But as soon as we hit St. Mary, the glory of Glacier came into view and woke us up, with a mist softly covering the lake, which was surrounded by the golds and reds of fall. Since the two GiG members, Katie and Doris, made it to St. Mary a half hour in front of the Canadian gals, they decided to take it slowly up Going to the Sun road, stopping at Wild Goose Island overlook and Sunrift Gorge as well as other pull-outs for photo opps.
The we met our Canadian friends, led by LaVerne, at Siyeh Bend and were on trail to Piegan Pass by 9:30, all 11 of us, which included a grandmother and her granddaughter.
The hike up was fairly uneventful, passing streams, what remained of the wildflowers (hawkweed, showy asters, yarrow, hairbells, cinquefoil/potetilla), stromatolites, and friendly, all-local hikers this time of year. Just before the pass, we could see the top of Cataract Peak, the destination for some of us after lunch.
We crested the pass, the Garden Wall in our face, and sat just on the other side; we faced Many Glacier, gazing into the Cataract Creek valley, with its glacier-fed aqua ponds and cascades streaming toward Lake Grinnell. We were surprised by the lack of marmots and other pesky little critters that usually beg for a handout and attack unattended daypacks.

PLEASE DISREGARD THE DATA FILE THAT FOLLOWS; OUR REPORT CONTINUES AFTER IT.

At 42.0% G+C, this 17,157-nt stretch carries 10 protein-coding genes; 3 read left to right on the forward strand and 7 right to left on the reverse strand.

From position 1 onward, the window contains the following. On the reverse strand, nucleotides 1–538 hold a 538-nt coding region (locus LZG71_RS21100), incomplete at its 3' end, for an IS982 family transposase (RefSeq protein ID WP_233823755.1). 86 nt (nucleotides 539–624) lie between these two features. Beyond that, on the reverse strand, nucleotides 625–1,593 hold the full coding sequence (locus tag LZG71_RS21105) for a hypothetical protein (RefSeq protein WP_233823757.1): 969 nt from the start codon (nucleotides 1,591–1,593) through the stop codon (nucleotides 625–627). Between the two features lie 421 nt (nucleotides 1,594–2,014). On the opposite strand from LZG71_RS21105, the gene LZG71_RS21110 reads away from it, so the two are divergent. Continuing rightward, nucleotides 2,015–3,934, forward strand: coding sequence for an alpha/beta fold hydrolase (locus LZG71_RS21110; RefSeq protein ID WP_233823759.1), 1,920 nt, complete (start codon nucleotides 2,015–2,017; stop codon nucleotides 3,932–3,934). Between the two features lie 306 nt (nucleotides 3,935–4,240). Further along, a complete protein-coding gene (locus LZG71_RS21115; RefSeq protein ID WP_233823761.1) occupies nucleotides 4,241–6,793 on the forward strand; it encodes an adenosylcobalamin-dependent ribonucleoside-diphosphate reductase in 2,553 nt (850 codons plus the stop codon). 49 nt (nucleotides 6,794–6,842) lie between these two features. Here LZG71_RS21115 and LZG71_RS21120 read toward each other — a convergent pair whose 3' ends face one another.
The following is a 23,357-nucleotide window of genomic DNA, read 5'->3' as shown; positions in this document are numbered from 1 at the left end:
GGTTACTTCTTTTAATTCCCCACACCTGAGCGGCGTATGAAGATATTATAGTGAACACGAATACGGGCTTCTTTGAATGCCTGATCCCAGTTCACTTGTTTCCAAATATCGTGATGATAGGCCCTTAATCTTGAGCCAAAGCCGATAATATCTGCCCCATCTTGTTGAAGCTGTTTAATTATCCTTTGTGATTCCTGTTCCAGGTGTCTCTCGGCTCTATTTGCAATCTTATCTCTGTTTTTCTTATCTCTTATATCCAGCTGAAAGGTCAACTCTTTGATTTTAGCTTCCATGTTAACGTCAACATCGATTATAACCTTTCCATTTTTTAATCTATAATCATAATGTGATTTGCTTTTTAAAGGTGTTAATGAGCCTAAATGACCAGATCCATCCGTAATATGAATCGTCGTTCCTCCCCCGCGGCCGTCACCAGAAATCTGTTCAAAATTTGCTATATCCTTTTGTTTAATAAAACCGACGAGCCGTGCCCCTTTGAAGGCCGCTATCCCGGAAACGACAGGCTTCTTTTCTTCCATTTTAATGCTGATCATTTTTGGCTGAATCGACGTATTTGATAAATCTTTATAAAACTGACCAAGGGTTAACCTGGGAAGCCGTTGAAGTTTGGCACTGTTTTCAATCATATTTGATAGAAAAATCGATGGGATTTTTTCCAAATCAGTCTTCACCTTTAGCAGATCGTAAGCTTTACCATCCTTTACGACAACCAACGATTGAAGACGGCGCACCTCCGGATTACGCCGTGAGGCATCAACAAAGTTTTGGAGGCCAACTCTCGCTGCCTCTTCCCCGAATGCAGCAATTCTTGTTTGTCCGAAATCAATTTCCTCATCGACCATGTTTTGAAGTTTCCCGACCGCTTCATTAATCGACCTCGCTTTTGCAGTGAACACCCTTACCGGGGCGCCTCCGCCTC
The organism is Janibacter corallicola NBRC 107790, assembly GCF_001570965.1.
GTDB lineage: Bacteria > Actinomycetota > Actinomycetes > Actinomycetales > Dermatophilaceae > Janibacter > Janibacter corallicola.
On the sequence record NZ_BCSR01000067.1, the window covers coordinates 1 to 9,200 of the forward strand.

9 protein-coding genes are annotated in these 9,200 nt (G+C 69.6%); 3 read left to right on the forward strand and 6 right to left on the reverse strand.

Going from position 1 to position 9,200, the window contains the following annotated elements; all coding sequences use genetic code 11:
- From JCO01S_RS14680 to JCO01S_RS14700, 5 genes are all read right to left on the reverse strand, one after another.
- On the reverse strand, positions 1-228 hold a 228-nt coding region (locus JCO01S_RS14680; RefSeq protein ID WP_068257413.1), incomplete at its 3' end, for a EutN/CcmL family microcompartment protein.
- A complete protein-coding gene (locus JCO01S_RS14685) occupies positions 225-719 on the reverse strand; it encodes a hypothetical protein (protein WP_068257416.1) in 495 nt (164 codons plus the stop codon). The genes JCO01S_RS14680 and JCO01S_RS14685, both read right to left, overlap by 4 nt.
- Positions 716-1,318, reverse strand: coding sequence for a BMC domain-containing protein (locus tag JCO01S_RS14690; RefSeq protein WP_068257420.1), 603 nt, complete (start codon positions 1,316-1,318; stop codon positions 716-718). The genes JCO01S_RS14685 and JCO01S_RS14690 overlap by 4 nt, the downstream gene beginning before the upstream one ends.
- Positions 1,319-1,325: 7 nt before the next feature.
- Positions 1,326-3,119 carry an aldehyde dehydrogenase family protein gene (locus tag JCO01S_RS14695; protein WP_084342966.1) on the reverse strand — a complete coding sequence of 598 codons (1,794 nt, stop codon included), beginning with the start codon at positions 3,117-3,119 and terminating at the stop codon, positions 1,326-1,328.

From our vantage point, we could see Heavens Peak, Mount Jackson with Jackson and Blackfoot glaciers, Piegan peak and its glacier, Mount Gould, the Garden Wall, and big daddy Mount Siyeh, one of the famed 10,000-footers in the park. We also got to watch a barefoot hiker go over Piegan, hiking the opposite way.
Those climbing, had a quick lunch and headed up, while a group of four decided to head to the cars to get back early for other evening plans. One stayed at the pass to rest and watch as the other five ascended. On the way up, we saw a lone gal also climbing, a gal who had passed us on the trail earlier. We marveled at how quickly she climbed, without even the use of poles. Youth allows such things.
In the end, only two made it all of the way, but we all got our fill of climbing over talus, balancing on the uneven and unsteady rock piles, using our hands and butts as needed.
Doris and Katie headed back (reaching the car at 4:50) before the five Canadians as they had to await the last of their group who had made the summit. The hike back was gorgeous as the golden colored undergrowth really stood out against the dusky sky.
A few raindrops fell on the way home, fulfilling the prediction of 30 percent chance of rain or thunderstorms in the late afternoon. After a stop at the Lighthouse for dinner, Katie and Doris arrived back in Great Falls at 8:45 p.m. after a wonderful day with new and old friends.